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Title:Exploring stakeholder participation in nonprofit collaboration
Author(s):Cooper, Katherine
Director of Research:Shumate, Michelle D.
Doctoral Committee Chair(s):Shumate, Michelle D.
Doctoral Committee Member(s):Poole, Marshall S.; Lammers, John C.; Schwandt, Thomas A.
Department / Program:Communication
Degree Granting Institution:University of Illinois at Urbana-Champaign
Subject(s):Nonprofit organizations
interorganizational collaboration
stakeholder participation
Abstract:In the face of large-scale societal or “wicked” problems, organizations are encouraged to engage in network approaches to achieve impacts at a systems level. Collective impact initiatives present numerous challenges in the coordination of resources and activities across organizations and sectors, not least of which is accounting for diverse stakeholder perspectives. Although nonprofit collaborative networks convened for the purpose of combating a social problem may tout the idea of stakeholder participation, little is known about how diverse stakeholders engage in the network. Stakeholder theory provides the grounding for this research. Although this framework is popular in management and in organizational studies, a lack of empirical work, an overemphasis on singular corporations as focal organizations, and an overreliance on internal stakeholder perspectives have stalled theoretical development. A nonprofit collaborative network convened to tackle a social problem provides a unique setting for stakeholder theory, as well as a diverse population of stakeholders typically ignored in organizational research. This study explores stakeholder participation in “Community Reach,” a large, interorganizational network comprised of economic, educational, civic, and nonprofit institutions for the purposes of improving educational outcomes across a 10-county region in the Midwest. This mixed-method development design consisting of interviews and surveys reveals stakeholder relationships within Community Reach, the stakes represented in the network, and participation in Community Reach, as well as benefits, barriers, and outcomes of stakeholder participation. The research suggests several implications for collaborative networks as well as for stakeholder theory. Findings reveal the reproduction of organizational problems across a network level, the realities of multi-organizational collaboration in response to a “wicked” problem, the reduced role of traditional nonprofit organizations in network efforts, and the communicative impacts of stakeholder participation in a collaborative network. In addition, these findings suggest several future directions for stakeholder theory, including the emphasis of stakeholder engagement over stakeholder management, a greater consideration of stakeholder power structures within and across collaboration, and the application of stakeholder theory to a problem domain rather than a focal organization. A new model for stakeholder participation in response to a wicked problem draws from the findings of this research and suggests further directions for stakeholder research.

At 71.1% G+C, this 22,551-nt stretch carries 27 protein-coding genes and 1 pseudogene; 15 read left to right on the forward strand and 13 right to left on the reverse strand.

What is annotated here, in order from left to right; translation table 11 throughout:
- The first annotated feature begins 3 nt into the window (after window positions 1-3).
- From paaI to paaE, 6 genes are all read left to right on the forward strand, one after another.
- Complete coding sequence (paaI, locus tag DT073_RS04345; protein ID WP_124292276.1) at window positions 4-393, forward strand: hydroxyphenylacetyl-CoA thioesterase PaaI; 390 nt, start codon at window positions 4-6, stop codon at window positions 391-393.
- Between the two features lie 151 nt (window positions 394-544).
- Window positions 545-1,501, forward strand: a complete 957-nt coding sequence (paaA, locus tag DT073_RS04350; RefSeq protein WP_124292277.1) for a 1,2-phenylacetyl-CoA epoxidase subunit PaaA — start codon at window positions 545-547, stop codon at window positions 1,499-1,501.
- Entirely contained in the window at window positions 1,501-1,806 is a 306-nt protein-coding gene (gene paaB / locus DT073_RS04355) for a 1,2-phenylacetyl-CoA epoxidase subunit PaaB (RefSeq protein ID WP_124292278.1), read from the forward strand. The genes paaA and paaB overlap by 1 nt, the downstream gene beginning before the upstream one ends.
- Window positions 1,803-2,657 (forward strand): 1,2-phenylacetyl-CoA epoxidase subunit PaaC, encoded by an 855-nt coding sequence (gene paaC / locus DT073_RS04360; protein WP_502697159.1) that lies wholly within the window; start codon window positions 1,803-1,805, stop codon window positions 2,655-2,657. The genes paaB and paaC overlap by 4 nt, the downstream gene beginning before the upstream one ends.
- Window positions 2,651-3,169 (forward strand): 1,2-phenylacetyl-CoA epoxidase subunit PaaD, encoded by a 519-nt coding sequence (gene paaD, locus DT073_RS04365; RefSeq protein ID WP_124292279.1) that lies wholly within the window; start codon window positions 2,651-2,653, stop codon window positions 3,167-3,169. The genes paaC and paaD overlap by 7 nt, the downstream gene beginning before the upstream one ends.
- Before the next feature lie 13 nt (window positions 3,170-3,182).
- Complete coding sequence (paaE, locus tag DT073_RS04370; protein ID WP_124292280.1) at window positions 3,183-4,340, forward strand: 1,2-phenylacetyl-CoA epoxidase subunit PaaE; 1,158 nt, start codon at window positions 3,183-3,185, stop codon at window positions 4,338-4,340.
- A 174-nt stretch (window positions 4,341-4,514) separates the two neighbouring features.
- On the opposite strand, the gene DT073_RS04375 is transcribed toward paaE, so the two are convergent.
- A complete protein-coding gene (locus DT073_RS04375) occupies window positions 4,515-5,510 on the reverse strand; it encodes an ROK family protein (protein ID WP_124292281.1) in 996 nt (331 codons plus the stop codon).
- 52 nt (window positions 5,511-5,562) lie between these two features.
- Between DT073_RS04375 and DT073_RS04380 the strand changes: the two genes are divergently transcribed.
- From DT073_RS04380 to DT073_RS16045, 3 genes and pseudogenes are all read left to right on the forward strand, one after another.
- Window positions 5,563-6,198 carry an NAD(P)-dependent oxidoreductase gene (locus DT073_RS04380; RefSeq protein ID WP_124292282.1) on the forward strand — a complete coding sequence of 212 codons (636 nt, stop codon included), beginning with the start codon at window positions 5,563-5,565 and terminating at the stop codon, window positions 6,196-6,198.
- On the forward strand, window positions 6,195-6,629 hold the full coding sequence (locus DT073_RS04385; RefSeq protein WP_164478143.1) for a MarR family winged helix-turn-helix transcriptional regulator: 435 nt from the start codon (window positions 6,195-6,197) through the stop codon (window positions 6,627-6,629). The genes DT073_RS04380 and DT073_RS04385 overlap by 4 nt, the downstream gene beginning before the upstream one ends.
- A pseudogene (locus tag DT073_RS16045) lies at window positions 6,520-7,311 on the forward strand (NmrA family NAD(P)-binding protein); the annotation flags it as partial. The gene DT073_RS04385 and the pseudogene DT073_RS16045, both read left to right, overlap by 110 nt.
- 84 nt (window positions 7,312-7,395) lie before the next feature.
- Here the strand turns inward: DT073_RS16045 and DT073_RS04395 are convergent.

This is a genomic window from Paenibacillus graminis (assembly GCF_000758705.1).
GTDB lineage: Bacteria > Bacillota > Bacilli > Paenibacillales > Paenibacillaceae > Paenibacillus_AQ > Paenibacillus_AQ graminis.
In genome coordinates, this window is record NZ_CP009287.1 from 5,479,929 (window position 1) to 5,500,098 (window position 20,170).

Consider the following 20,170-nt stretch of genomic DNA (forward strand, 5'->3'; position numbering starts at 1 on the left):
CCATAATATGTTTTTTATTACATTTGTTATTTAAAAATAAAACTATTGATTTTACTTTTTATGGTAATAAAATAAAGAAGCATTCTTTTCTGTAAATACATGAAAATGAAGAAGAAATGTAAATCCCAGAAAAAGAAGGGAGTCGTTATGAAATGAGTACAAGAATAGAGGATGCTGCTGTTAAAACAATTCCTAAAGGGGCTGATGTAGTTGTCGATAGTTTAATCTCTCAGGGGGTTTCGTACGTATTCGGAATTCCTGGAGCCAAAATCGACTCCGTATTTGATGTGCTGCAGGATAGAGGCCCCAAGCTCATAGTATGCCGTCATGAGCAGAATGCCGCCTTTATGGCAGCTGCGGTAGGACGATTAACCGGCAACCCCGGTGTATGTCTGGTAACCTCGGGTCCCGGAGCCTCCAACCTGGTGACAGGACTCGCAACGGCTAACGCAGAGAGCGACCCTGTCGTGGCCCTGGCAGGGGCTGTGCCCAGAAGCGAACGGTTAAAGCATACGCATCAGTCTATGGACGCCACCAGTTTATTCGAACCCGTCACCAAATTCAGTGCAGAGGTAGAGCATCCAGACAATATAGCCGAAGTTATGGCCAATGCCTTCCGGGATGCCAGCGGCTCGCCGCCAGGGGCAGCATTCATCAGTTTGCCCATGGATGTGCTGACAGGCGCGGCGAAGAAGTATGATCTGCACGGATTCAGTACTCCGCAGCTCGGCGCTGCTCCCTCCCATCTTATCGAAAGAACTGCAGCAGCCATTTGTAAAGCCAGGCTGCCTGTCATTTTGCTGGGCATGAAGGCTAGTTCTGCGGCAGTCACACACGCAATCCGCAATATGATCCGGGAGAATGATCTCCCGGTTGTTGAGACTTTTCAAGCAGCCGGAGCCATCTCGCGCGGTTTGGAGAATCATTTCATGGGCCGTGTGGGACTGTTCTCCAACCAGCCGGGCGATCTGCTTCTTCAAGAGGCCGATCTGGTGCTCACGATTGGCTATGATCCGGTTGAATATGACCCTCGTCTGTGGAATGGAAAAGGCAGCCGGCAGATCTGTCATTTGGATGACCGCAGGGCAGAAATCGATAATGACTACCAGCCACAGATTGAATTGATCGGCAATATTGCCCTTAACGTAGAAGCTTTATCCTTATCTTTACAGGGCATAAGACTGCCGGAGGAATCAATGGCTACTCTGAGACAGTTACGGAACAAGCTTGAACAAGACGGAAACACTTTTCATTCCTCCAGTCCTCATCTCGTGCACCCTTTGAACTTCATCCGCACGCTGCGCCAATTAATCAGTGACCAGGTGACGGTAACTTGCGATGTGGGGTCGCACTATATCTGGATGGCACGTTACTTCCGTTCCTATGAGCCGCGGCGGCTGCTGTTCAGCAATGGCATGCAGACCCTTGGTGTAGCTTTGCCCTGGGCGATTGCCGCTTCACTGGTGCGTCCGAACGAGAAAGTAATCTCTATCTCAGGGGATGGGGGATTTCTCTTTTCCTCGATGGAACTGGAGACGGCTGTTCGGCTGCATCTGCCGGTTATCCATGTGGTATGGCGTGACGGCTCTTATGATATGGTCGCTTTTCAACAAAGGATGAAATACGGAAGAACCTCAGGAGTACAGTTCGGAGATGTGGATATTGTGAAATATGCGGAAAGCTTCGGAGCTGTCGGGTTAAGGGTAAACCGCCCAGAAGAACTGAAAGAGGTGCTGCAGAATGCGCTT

Issue Date:2014-09-16
Rights Information:Copyright 2014 Katherine Cooper
Date Available in IDEALS:2014-09-16
Date Deposited:2014-08

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